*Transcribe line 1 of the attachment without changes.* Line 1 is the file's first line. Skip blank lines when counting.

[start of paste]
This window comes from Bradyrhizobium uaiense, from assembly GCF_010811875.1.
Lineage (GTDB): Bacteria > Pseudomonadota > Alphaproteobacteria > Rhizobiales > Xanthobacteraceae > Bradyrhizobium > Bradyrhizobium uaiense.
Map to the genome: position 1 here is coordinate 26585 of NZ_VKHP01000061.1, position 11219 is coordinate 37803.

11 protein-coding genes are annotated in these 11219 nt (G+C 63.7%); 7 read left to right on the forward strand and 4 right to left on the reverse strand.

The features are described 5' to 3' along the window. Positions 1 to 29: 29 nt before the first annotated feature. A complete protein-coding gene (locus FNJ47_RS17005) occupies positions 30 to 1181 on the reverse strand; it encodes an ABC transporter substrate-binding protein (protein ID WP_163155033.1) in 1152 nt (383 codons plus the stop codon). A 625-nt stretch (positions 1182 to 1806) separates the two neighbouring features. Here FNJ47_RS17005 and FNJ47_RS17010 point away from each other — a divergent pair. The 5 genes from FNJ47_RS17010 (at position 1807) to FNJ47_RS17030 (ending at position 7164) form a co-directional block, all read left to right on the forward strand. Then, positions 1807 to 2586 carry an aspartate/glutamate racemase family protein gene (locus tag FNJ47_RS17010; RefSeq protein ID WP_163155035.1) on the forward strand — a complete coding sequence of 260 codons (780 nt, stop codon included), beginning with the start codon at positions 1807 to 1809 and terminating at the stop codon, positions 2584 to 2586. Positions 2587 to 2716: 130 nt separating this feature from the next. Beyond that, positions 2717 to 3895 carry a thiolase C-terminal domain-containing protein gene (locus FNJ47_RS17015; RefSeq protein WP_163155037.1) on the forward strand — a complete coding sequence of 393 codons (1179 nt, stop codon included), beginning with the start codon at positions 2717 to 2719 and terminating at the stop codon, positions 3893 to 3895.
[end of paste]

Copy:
This window comes from Bradyrhizobium uaiense, from assembly GCF_010811875.1.